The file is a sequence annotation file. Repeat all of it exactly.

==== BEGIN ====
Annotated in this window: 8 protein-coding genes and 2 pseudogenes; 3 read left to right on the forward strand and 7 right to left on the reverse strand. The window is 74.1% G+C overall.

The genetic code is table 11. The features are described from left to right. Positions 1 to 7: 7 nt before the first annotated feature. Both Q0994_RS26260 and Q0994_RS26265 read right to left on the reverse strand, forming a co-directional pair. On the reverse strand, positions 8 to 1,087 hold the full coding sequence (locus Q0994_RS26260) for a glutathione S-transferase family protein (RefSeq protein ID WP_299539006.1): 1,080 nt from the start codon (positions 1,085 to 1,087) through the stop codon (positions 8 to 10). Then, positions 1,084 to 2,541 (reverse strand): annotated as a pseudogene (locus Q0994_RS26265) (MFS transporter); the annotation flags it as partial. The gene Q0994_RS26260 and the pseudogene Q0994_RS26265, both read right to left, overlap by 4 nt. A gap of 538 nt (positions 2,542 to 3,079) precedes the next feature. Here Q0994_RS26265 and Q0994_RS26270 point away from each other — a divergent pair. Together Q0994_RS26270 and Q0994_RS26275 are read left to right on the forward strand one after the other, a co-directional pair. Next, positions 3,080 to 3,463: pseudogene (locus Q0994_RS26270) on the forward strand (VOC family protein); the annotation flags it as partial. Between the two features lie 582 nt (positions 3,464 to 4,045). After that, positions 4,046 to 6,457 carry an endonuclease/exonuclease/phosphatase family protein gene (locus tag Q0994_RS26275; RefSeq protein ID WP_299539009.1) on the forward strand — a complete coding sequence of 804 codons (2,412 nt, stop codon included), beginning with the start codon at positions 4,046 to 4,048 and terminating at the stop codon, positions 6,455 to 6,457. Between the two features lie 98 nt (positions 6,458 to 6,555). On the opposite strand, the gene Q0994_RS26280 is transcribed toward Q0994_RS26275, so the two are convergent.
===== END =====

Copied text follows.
Annotated in this window: 8 protein-coding genes and 2 pseudogenes; 3 read left to right on the forward strand and 7 right to left on the reverse strand. The window is 74.1% G+C overall.

The genetic code is table 11. The features are described from left to right. Positions 1 to 7: 7 nt before the first annotated feature. Both Q0994_RS26260 and Q0994_RS26265 read right to left on the reverse strand, forming a co-directional pair. On the reverse strand, positions 8 to 1,087 hold the full coding sequence (locus Q0994_RS26260) for a glutathione S-transferase family protein (RefSeq protein ID WP_299539006.1): 1,080 nt from the start codon (positions 1,085 to 1,087) through the stop codon (positions 8 to 10). Then, positions 1,084 to 2,541 (reverse strand): annotated as a pseudogene (locus Q0994_RS26265) (MFS transporter); the annotation flags it as partial. The gene Q0994_RS26260 and the pseudogene Q0994_RS26265, both read right to left, overlap by 4 nt. A gap of 538 nt (positions 2,542 to 3,079) precedes the next feature. Here Q0994_RS26265 and Q0994_RS26270 point away from each other — a divergent pair. Together Q0994_RS26270 and Q0994_RS26275 are read left to right on the forward strand one after the other, a co-directional pair. Next, positions 3,080 to 3,463: pseudogene (locus Q0994_RS26270) on the forward strand (VOC family protein); the annotation flags it as partial. Between the two features lie 582 nt (positions 3,464 to 4,045). After that, positions 4,046 to 6,457 carry an endonuclease/exonuclease/phosphatase family protein gene (locus tag Q0994_RS26275; RefSeq protein ID WP_299539009.1) on the forward strand — a complete coding sequence of 804 codons (2,412 nt, stop codon included), beginning with the start codon at positions 4,046 to 4,048 and terminating at the stop codon, positions 6,455 to 6,457. Between the two features lie 98 nt (positions 6,458 to 6,555). On the opposite strand, the gene Q0994_RS26280 is transcribed toward Q0994_RS26275, so the two are convergent.